For the first time since the third quarter of 2011, Samsung will post a quarter of declining profits. Samsung’s results for Q4 2013 will miss analysts’ estimates, due to slowing sales in the mobile business and massive year-end bonuses paid to employees.
Samsung’s guidance for Q4 2013 pegs an operating profit of $7.8 billion, down 18 percent from the quarter before and eight percent from the same time last year. The guidance misses the average forecast of analysts interviewed by Bloomberg and Reuters. Sales were up, but the quarter on quarter growth of 5.3 percent was the slowest since Q3 2011, despite traditionally strong results this time of the year.
Analysts from Daewoo Securities estimate that Samsung shipped 13 million units of its flagship Galaxy S4 in Q4, down from 17 million in the previous three months. An estimate from KB Investments & Securities puts the total number of smartphones shipped in Q4 at 91 million units.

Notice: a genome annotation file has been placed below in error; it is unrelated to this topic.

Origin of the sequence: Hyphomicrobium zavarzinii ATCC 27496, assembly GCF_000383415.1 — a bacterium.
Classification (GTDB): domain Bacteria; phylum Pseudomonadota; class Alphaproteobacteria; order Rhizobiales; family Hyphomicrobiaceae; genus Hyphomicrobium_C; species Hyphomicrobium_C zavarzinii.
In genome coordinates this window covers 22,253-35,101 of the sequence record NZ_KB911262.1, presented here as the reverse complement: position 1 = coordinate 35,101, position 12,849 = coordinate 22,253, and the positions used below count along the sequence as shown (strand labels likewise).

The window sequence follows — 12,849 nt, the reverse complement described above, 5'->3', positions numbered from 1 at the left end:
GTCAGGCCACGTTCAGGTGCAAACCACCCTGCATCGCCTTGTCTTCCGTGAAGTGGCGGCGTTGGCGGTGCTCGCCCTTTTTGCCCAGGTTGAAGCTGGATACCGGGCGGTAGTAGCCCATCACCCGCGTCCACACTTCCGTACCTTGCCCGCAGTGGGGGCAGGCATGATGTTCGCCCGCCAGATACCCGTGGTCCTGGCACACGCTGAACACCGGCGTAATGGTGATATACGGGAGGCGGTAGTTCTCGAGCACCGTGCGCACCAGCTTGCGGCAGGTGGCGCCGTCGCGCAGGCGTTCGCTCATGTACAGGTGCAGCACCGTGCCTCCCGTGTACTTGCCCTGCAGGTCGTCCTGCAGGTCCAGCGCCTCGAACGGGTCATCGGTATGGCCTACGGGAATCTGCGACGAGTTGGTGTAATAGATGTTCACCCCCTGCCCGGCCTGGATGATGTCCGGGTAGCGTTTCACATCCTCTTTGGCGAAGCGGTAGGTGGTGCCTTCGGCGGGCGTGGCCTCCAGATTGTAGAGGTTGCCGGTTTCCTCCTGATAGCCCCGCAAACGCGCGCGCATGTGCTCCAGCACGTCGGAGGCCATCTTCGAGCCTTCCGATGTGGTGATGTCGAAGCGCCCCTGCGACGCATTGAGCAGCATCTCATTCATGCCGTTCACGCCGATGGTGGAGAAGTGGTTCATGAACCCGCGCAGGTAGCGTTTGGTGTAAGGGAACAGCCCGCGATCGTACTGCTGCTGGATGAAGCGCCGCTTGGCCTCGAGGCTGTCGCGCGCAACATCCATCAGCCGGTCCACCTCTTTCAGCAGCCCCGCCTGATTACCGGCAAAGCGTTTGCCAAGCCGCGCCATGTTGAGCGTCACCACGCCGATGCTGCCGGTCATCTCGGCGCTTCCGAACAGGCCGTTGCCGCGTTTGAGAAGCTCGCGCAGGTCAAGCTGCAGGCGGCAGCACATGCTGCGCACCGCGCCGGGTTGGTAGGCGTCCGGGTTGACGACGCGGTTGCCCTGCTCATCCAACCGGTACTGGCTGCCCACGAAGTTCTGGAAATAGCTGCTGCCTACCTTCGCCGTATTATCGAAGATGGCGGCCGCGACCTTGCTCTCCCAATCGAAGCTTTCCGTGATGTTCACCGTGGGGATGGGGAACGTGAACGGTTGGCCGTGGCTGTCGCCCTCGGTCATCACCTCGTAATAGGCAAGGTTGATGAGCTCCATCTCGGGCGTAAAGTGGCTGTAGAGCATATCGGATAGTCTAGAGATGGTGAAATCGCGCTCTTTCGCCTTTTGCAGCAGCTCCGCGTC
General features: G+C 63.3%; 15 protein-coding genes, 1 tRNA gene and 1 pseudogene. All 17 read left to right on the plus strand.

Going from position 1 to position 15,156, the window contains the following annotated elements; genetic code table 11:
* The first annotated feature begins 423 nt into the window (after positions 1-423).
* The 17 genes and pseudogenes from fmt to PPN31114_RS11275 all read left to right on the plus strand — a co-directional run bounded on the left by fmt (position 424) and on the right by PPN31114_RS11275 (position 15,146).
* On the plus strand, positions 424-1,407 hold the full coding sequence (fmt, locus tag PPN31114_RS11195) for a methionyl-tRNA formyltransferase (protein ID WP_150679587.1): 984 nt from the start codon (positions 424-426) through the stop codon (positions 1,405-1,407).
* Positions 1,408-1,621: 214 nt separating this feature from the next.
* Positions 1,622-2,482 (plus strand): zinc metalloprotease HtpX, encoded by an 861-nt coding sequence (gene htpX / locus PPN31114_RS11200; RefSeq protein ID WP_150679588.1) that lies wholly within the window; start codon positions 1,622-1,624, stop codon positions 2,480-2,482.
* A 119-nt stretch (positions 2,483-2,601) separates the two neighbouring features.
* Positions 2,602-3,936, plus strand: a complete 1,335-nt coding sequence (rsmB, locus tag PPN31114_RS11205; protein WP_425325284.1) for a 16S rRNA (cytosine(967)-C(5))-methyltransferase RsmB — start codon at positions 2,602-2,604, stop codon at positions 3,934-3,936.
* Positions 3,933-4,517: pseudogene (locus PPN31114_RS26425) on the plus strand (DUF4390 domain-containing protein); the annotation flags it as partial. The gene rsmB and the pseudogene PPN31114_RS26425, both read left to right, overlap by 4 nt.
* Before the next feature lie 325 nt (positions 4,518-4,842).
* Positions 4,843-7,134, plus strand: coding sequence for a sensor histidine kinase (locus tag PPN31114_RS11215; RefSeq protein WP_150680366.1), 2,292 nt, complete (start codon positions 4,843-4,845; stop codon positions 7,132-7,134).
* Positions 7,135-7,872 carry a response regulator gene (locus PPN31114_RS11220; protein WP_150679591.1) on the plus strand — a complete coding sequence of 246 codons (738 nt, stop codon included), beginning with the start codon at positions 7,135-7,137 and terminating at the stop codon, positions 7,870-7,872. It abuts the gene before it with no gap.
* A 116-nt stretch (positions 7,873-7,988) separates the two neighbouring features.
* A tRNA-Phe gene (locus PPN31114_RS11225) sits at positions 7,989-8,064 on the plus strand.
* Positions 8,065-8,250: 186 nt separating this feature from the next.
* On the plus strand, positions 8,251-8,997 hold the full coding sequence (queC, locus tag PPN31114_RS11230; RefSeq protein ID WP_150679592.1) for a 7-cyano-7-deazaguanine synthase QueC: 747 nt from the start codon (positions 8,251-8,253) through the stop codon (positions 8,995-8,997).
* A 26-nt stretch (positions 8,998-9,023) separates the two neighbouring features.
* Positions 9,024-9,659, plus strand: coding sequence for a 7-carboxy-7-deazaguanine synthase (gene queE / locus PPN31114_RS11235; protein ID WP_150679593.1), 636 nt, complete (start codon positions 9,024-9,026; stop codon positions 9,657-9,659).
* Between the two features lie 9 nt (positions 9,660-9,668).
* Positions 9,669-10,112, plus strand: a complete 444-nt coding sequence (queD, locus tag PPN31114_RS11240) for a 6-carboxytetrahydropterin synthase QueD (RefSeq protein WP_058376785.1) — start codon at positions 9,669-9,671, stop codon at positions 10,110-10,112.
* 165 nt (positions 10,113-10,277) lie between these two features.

Sanford C. Bernstein’s analyst Mark C. Newman highlighted that despite softer sales, Samsung still has a lot of good things going on – for one, the Korean company is “the only company in the world that is actually making money on low-end smartphones right now”, noted Newman.
Samsung paid workers a cumulated bonus of $657 million at the end of 2013, a record sum doled out to celebrate the 20th anniversary of the famous New Management initiative that set Samsung on course to becoming the biggest consumer electronics company in the world.
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Poor Samsung, how can they manage with only a profit of 8 billion
Queue the next Apple lawsuit to try to bring that down to 7.
poor people, who do not understand capitalism and any profit is a good thing, which in return lets companies hire thousands of people which makes their lives better.
Poor people, who can’t take a joke and are just grumpy online
I wonder who will be the next no.1?
I wish Sony will
Next No. 1? As far as I know, no one else is even close, either in terms of phone sales or profit. Doesn’t mean that I would buy their products, but I respect the fact that they have succeeded where many others haven’t.
They are cranking out new models too fast. Consumers have “upgrade whiplash.”